In all, 213 evaluable records were obtained for healthy volunteers and 195 for men with PE (Fig. 4). Most were complete records, with erection and/or ejaculation profiles present (99%, 208/210 and 95.8%, 185/193, respectively). Most subjects (68.5%, 76/111) provided at least four complete records.

image

Figure 4. Flow chart showing the origins of the SAM recordings.

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Times to erection and ejaculation and ELT values were obtained from 53 healthy volunteers and 55 men with PE (Fig. 5). The geometric means for ELT show that healthy volunteers had a much longer ELT than men with PE (687 vs 169 s). When the data were adjusted for differences between individual studies this reduced the ELT for healthy volunteers more than for men with PE (375 vs 131 s; Table 2); however, the ELT ratio for healthy volunteers to men with PE was still significant (2.87; P < 0.001).

image

Figure 5. Geometric mean times to (a) erection and (b) ejaculation, and (c) ejaculation latency time (ELT) for all studies (individual and pooled data shown).

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Table 2.  Adjusted* geometric means times to erection, ejaculation and ELT for all studies
Variable (95% CI), sHealthy volunteers (HV)Men with PEHV/PE ratio
  • *

    Adjusted for differences between individual studies;

  • **

    P < 0.001

Time to erection143 (104–195)104 (76–144)1.37 (0.95–1.97)
Time to ejaculation612 (588–836)294 (213–406)2.08 (1.45–2.99)**
ELT375 (245–574)131 (84–202)2.87 (1.75–4.72)**

Overall, the geometric mean time to erection was similar between the groups (166 vs 136 s; Fig. 5a) However, as expected, the geometric mean time to ejaculation was longer in the healthy volunteers than in men with PE (917 vs 394 s, Fig. 5b), which was supported by a statistically significant ratio of healthy volunteers to men with PE (2.08; P < 0.001).

Overall, 6.3% (seven of 111) of subjects had one mild adverse event during the study, all of which were unrelated to the SAM. Most of these (six of seven) occurred in Study 001, and involved two healthy volunteers and four men with PE. The adverse events included upper respiratory tract infections (four men with PE), a minor injury (one volunteer) and lacerations (one volunteer) both to the head acquired during other activities. One adverse event was reported by a healthy volunteer from Study 303, which was an injury of a similar nature.

DISCUSSION

  1. Top of page
  2. Abstract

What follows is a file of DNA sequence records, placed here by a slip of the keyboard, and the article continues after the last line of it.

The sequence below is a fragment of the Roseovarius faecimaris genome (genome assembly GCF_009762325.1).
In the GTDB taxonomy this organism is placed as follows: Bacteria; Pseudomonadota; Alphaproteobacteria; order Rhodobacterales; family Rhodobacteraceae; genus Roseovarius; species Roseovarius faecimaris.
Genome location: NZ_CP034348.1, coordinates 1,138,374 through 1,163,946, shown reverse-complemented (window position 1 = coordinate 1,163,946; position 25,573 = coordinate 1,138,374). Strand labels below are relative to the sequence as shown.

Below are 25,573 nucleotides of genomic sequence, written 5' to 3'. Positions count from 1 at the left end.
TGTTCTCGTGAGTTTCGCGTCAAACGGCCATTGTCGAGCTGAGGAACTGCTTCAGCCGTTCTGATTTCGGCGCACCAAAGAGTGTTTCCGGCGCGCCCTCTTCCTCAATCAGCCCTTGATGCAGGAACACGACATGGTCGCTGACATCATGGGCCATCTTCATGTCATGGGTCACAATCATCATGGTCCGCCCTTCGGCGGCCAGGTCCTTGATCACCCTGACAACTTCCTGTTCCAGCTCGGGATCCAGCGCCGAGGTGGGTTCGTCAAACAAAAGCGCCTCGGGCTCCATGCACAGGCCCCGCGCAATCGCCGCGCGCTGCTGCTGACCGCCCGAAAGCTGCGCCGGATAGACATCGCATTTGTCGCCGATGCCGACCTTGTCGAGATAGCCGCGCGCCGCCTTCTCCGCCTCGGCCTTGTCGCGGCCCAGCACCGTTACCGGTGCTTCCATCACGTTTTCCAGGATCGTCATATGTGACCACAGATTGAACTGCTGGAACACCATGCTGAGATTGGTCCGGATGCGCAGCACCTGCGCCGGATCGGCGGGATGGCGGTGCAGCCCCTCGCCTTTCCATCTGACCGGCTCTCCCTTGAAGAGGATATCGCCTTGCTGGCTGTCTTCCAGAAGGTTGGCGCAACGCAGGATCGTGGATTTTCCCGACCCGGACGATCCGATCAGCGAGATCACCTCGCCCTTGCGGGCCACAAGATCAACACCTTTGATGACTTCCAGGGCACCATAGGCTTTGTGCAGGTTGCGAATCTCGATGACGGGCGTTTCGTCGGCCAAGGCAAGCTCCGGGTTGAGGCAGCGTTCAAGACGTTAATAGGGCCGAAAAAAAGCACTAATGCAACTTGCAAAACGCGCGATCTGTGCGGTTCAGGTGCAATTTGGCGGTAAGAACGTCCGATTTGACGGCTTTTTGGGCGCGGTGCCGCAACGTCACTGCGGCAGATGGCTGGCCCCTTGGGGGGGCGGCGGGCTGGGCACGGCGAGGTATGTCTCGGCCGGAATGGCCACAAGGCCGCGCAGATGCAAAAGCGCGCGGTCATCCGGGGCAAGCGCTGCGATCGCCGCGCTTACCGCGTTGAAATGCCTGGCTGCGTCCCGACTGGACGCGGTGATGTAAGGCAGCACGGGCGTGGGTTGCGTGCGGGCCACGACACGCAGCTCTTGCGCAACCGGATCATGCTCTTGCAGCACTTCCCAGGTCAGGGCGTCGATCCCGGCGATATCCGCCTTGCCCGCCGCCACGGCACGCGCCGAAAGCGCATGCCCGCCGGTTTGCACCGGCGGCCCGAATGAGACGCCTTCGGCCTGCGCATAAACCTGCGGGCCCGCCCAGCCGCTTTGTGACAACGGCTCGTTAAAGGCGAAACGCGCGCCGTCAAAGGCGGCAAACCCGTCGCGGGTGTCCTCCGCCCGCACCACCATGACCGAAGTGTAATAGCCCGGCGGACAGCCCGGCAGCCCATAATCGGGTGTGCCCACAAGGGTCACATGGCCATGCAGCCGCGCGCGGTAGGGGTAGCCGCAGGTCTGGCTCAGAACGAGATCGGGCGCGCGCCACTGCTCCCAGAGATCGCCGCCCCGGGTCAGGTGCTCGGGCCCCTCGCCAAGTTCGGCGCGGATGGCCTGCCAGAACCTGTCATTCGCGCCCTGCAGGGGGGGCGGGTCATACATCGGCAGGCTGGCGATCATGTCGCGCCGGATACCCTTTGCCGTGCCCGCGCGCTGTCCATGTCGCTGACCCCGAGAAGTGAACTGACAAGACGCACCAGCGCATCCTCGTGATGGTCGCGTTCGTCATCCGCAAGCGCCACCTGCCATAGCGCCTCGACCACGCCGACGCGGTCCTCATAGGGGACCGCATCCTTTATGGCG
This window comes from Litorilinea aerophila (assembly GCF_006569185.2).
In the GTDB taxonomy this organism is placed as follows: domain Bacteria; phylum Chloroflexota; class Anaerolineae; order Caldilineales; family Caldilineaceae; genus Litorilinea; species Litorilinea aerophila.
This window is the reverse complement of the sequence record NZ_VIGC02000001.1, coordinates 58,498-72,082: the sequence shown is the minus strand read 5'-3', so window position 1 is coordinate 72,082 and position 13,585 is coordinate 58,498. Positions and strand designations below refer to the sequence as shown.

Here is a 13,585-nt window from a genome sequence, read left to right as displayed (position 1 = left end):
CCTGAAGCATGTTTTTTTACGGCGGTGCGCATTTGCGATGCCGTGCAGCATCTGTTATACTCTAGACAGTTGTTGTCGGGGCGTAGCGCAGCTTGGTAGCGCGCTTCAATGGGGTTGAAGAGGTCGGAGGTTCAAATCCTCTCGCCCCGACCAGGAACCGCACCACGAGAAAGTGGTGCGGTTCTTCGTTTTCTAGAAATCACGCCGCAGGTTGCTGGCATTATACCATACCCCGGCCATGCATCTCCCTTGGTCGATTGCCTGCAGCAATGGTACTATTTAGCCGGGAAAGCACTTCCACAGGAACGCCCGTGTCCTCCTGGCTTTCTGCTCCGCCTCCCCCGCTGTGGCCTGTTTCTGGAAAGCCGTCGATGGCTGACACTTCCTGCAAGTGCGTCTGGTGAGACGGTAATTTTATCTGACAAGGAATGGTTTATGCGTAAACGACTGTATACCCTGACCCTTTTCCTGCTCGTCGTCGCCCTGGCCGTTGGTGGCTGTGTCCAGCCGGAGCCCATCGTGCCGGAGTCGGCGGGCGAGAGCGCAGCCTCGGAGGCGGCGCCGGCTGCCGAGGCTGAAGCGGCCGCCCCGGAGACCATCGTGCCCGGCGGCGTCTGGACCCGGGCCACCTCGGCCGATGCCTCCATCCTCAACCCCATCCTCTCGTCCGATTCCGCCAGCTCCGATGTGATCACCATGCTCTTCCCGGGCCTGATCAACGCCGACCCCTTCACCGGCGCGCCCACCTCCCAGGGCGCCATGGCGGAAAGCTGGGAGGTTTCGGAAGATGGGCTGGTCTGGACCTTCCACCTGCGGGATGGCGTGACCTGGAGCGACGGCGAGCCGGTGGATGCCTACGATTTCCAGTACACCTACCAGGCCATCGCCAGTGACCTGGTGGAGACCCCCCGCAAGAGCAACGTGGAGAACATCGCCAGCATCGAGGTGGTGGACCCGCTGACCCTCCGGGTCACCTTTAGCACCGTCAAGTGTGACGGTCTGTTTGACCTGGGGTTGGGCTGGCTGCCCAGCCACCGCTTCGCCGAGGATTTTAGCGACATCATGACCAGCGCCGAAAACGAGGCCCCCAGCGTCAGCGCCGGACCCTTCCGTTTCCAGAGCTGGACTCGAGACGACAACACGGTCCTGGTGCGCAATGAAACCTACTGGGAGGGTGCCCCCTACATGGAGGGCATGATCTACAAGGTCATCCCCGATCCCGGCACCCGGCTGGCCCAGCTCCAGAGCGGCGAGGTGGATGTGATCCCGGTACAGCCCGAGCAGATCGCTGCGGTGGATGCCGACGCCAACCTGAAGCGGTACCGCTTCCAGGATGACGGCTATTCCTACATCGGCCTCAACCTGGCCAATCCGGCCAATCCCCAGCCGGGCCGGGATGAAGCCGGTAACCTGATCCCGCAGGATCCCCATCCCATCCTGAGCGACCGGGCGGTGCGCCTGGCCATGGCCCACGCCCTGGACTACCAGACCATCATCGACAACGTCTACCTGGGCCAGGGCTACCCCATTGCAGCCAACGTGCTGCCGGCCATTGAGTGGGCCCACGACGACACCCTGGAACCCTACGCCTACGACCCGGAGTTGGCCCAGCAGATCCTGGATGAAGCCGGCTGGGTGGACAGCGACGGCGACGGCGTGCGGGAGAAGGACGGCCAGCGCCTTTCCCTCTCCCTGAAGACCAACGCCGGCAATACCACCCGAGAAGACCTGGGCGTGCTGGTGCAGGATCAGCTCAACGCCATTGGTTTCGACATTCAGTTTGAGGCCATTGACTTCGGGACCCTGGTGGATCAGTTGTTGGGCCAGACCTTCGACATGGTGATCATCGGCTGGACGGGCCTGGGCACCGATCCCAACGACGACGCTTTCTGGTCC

3. INTRODUCTION
  4. PATIENTS, SUBJECTS AND METHODS
  5. RESULTS
  6. DISCUSSION
  7. CONFLICT OF INTEREST
  8. REFERENCES

Existing techniques used to monitor and compare the efficacy of PE treatments include the use of a stopwatch to measure IELT and questionnaires to address quality-of-life issues; however, these measures have substantial drawbacks, and there is no validated measure of ELT. The requirement for an objective measure of ELT, which would enable a more controlled comparison of treatments, led to the development of the SAM. The system was designed to give a consistent indication of the ejaculatory reflex rather than the IELT. It is recognized that IELT and ELT (as determined by the SAM) might differ for the same individual, and that the measurement of IELT requires a stopwatch. Thus, depending on the mechanism of drug action or the nature of the PE, measurements using both the SAM and the stopwatch might be of value.

The aim of the present studies was to evaluate the use of the SAM in healthy volunteers and in men with PE in a clinical setting. Overall, 98.6% of SAM records for healthy volunteers and 99% of records from men with PE were evaluable, and most were complete records (99% and 96%, respectively), with erection and/or ejaculation profiles present, and validated by two independent assessors. A computer-generated algorithm to automatically detect erection and ejaculation times was developed, and these were found to correspond very well to times recorded by the patients, and times measured by independent assessors. A total of 45 (85%) healthy volunteers and 36 (65%) men with PE provided four or more complete records. Only five invalid records were recorded of 408, which were due to transcription errors (non-technical fault) in three subjects (one was recorded twice by the same subject) and a technical fault (problem with the device leads) in one subject. These findings show that the SAM provides consistent and reproducible results for both healthy volunteers and men with PE.